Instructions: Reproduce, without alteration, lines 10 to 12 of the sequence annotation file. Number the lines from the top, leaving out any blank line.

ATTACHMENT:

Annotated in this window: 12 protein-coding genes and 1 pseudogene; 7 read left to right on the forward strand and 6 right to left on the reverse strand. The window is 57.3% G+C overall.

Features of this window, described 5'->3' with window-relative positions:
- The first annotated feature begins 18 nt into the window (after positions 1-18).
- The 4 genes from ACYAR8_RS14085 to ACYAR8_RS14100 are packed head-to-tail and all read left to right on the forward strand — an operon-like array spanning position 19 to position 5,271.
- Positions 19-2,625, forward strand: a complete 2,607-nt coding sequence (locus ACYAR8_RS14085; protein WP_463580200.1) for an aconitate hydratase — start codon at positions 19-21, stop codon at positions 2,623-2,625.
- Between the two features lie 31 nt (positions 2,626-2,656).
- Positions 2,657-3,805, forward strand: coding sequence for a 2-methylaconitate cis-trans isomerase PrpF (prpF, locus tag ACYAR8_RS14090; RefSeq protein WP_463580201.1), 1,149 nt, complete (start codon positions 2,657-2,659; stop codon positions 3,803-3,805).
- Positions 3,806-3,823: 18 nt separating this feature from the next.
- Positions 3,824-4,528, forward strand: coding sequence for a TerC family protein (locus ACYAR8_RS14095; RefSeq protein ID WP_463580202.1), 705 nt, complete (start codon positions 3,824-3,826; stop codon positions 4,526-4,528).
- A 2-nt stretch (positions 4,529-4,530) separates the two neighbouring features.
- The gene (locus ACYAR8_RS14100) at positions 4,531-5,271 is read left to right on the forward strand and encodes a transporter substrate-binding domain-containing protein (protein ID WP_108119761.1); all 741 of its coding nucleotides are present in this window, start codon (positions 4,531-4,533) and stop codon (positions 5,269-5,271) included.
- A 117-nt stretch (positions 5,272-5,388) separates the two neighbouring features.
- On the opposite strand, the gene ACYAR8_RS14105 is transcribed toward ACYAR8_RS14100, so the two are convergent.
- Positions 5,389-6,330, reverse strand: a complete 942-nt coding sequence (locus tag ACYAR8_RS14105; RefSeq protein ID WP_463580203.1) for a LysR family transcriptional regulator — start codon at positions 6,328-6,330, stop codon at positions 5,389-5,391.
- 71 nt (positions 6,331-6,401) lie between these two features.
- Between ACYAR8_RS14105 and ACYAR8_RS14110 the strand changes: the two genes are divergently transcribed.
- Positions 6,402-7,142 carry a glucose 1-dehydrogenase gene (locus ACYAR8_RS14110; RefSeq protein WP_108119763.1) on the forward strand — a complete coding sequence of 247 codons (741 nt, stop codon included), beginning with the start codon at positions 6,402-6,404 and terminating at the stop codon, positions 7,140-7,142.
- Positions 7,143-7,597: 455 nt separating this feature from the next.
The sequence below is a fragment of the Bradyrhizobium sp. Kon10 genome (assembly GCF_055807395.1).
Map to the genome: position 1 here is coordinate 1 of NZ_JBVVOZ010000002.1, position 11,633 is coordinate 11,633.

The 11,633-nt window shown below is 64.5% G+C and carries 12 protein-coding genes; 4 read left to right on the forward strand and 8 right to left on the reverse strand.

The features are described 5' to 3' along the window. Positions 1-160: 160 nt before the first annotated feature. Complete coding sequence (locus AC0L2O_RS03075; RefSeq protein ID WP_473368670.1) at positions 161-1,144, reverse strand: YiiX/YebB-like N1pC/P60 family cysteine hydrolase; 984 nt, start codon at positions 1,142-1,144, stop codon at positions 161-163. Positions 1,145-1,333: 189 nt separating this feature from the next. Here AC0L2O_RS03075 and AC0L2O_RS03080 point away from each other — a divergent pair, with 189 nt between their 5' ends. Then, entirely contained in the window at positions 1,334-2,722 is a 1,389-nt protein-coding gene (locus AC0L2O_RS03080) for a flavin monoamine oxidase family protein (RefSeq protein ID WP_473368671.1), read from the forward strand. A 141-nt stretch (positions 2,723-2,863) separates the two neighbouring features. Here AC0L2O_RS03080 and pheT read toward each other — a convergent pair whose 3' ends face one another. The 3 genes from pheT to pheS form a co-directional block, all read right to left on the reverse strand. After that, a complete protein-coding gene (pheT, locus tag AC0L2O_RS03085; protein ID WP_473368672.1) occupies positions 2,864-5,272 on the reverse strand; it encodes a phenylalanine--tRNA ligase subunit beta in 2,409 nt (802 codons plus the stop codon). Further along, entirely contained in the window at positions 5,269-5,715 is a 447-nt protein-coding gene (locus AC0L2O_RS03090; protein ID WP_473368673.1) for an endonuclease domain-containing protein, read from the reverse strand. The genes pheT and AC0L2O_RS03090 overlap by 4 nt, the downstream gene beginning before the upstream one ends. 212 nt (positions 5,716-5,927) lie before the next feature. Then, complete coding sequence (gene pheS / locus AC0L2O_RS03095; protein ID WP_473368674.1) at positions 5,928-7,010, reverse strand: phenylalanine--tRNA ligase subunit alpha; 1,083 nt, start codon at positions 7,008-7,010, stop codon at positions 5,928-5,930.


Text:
- A 2-nt stretch (positions 4,529-4,530) separates the two neighbouring features.
- The gene (locus ACYAR8_RS14100) at positions 4,531-5,271 is read left to right on the forward strand and encodes a transporter substrate-binding domain-containing protein (protein ID WP_108119761.1); all 741 of its coding nucleotides are present in this window, start codon (positions 4,531-4,533) and stop codon (positions 5,269-5,271) included.
- A 117-nt stretch (positions 5,272-5,388) separates the two neighbouring features.